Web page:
Source: University of Canterbury
03 November 2020
Even if American President Donald Trump loses this week’s election, the damage he has done to politics is something the United States – and the world – will have to reconcile in the years to come, says University of Canterbury (UC) Associate Professor of Sociology Mike Grimshaw.
He has edited a special collection about Trump for Continental Thought & Theory, which brings together thinkers from America, Brazil and Aotearoa New Zealand, (including UC colleagues Associate Professor Peter Field and Dr Cindy Zeiher) to consider ‘The Problem of Trump & Trumpism’.
“Whether a one-term or two-term president, Trump has fundamentally changed not only America, but also the world, demonstrating that no democracy is immune to the dangers of populism, for such issues lurk everywhere within modernity and capitalism,” Associate Professor Grimhaw writes in the introduction to the collection.
Aiming for a space between scholarly articles and newspaper opinion pieces, he calls the collection “a set of serious reflections on what Trump and Trumpism represent – and threaten – in the world today”.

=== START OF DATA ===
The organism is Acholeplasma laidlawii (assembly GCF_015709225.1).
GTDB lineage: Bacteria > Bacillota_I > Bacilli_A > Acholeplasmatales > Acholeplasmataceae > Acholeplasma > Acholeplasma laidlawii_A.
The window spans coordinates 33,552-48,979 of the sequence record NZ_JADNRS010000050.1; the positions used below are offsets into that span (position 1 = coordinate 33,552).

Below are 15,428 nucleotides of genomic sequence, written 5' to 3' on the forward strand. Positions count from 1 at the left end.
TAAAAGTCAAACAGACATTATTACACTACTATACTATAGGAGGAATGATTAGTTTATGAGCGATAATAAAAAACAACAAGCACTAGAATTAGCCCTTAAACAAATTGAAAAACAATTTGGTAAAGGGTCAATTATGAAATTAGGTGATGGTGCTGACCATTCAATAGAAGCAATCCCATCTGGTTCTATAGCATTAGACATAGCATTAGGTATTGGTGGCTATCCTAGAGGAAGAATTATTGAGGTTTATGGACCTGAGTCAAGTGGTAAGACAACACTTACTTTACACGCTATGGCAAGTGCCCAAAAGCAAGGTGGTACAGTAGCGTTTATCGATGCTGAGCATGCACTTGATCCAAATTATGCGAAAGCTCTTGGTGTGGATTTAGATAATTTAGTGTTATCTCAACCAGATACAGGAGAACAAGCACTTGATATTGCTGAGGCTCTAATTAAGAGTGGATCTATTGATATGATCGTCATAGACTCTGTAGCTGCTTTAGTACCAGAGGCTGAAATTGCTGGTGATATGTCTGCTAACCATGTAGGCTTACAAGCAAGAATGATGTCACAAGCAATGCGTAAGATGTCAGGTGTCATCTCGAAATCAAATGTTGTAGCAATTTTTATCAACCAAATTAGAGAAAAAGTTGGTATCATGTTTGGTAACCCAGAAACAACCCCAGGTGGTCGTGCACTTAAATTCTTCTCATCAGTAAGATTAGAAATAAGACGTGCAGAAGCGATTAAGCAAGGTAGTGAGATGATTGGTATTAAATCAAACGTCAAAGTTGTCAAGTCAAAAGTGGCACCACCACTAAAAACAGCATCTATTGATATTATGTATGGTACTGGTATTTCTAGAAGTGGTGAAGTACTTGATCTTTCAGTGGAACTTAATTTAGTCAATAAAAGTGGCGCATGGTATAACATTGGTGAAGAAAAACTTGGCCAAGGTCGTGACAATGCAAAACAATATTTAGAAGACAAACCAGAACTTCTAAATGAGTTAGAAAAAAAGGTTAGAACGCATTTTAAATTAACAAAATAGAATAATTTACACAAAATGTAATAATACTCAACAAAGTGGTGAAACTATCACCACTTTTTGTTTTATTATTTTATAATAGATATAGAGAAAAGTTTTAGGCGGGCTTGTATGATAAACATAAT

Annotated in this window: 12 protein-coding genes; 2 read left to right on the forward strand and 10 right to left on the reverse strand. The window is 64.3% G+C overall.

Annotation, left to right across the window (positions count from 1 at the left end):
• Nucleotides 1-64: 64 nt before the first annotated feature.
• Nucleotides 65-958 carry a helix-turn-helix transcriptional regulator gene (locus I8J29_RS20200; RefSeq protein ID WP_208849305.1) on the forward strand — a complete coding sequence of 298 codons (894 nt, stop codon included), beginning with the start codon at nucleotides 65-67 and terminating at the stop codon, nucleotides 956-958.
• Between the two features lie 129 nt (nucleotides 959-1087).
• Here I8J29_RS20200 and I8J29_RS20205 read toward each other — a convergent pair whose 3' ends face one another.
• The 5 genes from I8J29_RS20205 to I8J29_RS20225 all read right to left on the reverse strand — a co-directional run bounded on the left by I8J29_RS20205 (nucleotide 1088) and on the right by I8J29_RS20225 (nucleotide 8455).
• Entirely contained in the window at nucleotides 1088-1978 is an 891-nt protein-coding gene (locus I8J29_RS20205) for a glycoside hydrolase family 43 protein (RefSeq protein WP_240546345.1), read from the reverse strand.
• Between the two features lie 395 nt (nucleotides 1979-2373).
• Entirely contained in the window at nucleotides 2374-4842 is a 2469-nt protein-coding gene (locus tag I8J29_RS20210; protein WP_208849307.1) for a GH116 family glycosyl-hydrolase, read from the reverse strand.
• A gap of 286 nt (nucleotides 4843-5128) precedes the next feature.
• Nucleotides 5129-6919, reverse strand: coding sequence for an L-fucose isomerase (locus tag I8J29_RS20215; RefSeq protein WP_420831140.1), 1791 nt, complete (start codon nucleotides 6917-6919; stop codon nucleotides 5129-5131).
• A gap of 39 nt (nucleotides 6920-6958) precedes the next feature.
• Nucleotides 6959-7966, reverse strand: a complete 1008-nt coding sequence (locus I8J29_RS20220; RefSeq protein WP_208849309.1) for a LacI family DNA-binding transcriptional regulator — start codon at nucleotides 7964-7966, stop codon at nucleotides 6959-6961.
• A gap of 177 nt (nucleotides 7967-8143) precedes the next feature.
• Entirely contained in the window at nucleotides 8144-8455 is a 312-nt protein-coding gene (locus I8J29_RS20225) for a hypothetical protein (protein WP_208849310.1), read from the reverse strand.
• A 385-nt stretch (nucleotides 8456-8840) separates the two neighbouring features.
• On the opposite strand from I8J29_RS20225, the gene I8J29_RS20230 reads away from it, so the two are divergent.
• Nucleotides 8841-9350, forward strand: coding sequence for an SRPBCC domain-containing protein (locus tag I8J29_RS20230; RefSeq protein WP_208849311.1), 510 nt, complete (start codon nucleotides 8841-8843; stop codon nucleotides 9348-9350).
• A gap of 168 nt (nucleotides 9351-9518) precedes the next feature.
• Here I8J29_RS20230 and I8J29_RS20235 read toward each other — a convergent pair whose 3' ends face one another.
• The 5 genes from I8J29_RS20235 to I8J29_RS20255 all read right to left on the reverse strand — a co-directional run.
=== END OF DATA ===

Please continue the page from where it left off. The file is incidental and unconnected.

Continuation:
There are many theories as how Donald Trump, a businessman with no military or public office experience, was elected to the Presidency and how he manages to maintain popularity. This is despite his well-documented incompetence – or is it because of that?
In her essay Dr Zeiher notes the President’s “scarcely articulate, trigger happy tweets” and a “huge bumbling ego, perversely more concerned with retaining power than engaging with the political welfare of the state”.
“We feel duped by this unlovely, capitalist misogynist and frustrated by his incompetence to lead a nation,” she writes. “Yet what happens in the USA has huge social, cultural and political effects on many other parts of the world.”
Associate Professor Grimshaw summaries the theories: “A constant theme arose that Trump was a symbol of a crisis in American – and perhaps Western – democracy.”
Meanwhile, Associate Professor Field compares Trump to the outsider president Andrew Jackson, elected almost 200 years earlier. “The democracy did not seek to elevate Jackson to the presidency despite his lack of elite credentials. They elected him because of it. The same for Trump in 2016. As with Old Hickory, The Donald seems a most unlikely underdog or outsider,” he writes.
Ultimately, however, the problem is bigger than Trump. Associate Professor Grimshaw explores “why the problem of Trump has arisen – and to what larger and deeper issues may it point to?”
Perhaps, as Dr Zeiher suggests, Trump is the outrageous public figure we love to hate, with ever-growing passion. “In the case of Trump, we might say that while some enjoy his authority, others enjoy expressing their outrage, both of which are over time caught in an ongoing circuit of repetition and intensification.”